• Phasing Out 32-bit Platform Support: FreeBSD 15.0 is not expected to include support for 32-bit platforms other than armv7, signaling a strategic shift towards focusing on 64-bit computing. The armv6, i386, and powerpc platforms are deprecated and slated for removal, though 64-bit systems will retain the capability to run older 32-bit binaries.
  • Tier 2 Architecture and armv7: The armv7 architecture is anticipated to be supported as a Tier 2 architecture in FreeBSD 15.0 and the stable/15 branch. However, there is an expectation that armv7 support may be discontinued in FreeBSD 16.0, with updates on the status of armv7 support to be provided around the time of the 15.0 release.
  • Continued Support for 32-bit Binaries and Applications: Despite the shift towards 64-bit platforms, FreeBSD will continue to support the execution of 32-bit binaries on 64-bit platforms through the COMPAT_FREEBSD32 option for at least the stable/15 and stable/16 branches. Moreover, the compilation of individual 32-bit applications will be supported in the stable/15 branch, ensuring compatibility with a broad range of software.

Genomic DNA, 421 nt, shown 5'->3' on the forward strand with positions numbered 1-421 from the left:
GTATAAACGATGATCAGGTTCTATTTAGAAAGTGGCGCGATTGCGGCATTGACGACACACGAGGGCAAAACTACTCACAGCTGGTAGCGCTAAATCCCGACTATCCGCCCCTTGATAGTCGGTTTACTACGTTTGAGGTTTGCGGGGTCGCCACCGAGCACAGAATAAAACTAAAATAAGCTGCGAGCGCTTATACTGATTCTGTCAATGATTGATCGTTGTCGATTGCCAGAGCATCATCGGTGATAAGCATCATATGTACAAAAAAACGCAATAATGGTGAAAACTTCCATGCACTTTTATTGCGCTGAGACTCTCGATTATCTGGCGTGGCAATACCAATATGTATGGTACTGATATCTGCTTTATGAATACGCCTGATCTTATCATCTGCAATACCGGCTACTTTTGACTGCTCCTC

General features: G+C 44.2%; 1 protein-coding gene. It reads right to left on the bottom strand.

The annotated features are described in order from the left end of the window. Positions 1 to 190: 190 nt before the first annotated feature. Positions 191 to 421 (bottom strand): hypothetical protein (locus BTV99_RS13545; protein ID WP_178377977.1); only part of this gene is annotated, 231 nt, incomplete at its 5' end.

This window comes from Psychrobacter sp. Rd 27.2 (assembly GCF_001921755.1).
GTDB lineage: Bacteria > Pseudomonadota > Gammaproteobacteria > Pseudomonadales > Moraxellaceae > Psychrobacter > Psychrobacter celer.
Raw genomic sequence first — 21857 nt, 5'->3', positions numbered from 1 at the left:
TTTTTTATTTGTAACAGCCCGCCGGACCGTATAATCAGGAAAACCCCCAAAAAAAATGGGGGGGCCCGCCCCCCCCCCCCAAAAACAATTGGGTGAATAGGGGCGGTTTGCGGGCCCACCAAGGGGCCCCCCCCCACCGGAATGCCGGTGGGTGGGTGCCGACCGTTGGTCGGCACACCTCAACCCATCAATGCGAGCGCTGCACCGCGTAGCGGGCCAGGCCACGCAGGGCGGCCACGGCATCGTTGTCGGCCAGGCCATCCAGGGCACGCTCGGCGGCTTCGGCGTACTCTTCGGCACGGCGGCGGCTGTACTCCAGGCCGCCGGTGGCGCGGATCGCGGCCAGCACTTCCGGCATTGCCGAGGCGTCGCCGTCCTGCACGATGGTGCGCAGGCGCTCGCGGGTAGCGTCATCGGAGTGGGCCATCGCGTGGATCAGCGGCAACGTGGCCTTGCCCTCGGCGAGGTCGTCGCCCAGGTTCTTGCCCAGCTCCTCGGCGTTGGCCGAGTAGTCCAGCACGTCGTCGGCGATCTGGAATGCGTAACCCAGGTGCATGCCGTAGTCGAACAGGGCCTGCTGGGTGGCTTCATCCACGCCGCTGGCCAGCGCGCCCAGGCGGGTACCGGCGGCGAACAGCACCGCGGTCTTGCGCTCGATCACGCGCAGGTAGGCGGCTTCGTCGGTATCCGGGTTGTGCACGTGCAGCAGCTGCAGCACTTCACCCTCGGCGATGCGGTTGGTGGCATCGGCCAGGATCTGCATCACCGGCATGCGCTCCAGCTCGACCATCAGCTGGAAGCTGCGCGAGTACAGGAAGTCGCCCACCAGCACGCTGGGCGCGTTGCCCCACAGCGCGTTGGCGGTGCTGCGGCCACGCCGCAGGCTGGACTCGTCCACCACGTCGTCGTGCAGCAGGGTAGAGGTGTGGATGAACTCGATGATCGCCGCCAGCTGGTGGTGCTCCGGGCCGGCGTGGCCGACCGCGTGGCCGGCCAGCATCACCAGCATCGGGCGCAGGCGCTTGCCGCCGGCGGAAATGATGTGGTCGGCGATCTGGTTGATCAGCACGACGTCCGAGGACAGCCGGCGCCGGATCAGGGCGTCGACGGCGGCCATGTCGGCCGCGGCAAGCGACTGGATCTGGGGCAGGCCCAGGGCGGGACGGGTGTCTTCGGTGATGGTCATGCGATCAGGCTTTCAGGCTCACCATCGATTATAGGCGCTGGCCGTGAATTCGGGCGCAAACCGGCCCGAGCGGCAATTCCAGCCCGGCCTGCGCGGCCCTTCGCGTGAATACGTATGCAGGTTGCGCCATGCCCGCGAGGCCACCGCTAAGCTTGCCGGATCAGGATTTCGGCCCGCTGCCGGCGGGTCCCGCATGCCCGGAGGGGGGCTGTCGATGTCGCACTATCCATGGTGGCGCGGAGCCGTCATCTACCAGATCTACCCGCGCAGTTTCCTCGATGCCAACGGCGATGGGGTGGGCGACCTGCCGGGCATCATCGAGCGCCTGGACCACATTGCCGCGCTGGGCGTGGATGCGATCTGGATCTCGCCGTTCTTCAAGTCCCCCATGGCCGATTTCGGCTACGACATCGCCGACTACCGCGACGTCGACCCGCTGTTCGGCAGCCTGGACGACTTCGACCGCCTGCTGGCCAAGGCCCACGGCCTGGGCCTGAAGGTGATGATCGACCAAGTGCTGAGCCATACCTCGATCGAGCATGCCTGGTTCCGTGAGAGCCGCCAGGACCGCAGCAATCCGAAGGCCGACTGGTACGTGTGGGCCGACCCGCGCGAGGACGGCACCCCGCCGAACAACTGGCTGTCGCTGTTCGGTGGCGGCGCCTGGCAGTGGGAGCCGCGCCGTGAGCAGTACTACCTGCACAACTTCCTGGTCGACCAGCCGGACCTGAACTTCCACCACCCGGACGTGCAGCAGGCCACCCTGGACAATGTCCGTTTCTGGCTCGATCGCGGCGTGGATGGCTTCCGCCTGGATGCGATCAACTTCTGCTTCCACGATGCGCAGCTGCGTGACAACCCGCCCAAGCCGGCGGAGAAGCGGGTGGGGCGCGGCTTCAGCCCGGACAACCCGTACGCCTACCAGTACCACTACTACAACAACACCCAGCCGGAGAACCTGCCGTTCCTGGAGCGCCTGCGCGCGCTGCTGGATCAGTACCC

• Ports and Package Infrastructure: Future releases, starting from FreeBSD 15.0, will not include support for building packages from ports for deprecated 32-bit platforms. This decision reflects the broader industry trend of moving away from 32-bit architectures and focuses development efforts on more widely used 64-bit platforms.
  • End of Life (EOL) for 32-bit Support: The stable/14 branch will retain support for 32-bit kernel and world, along with the ports system’s support for 32-bit systems, until it reaches end of life (EOL) five years after the release of FreeBSD 14.0. This timeline provides a transition period for users and developers relying on 32-bit platforms to migrate to supported architectures.
  • Community Feedback and Future Decisions: The FreeBSD Project acknowledges the importance of community feedback and committed efforts in shaping the support strategy for deprecated platforms. The community’s needs and contributions will inform decisions regarding extending support for certain platforms in FreeBSD 15.0 or later.


For those interested in exploring FreeBSD’s detailed evolution through the 14.x series, the official FreeBSD documentation, and release notes offer comprehensive insights into each version’s advancements and improvements.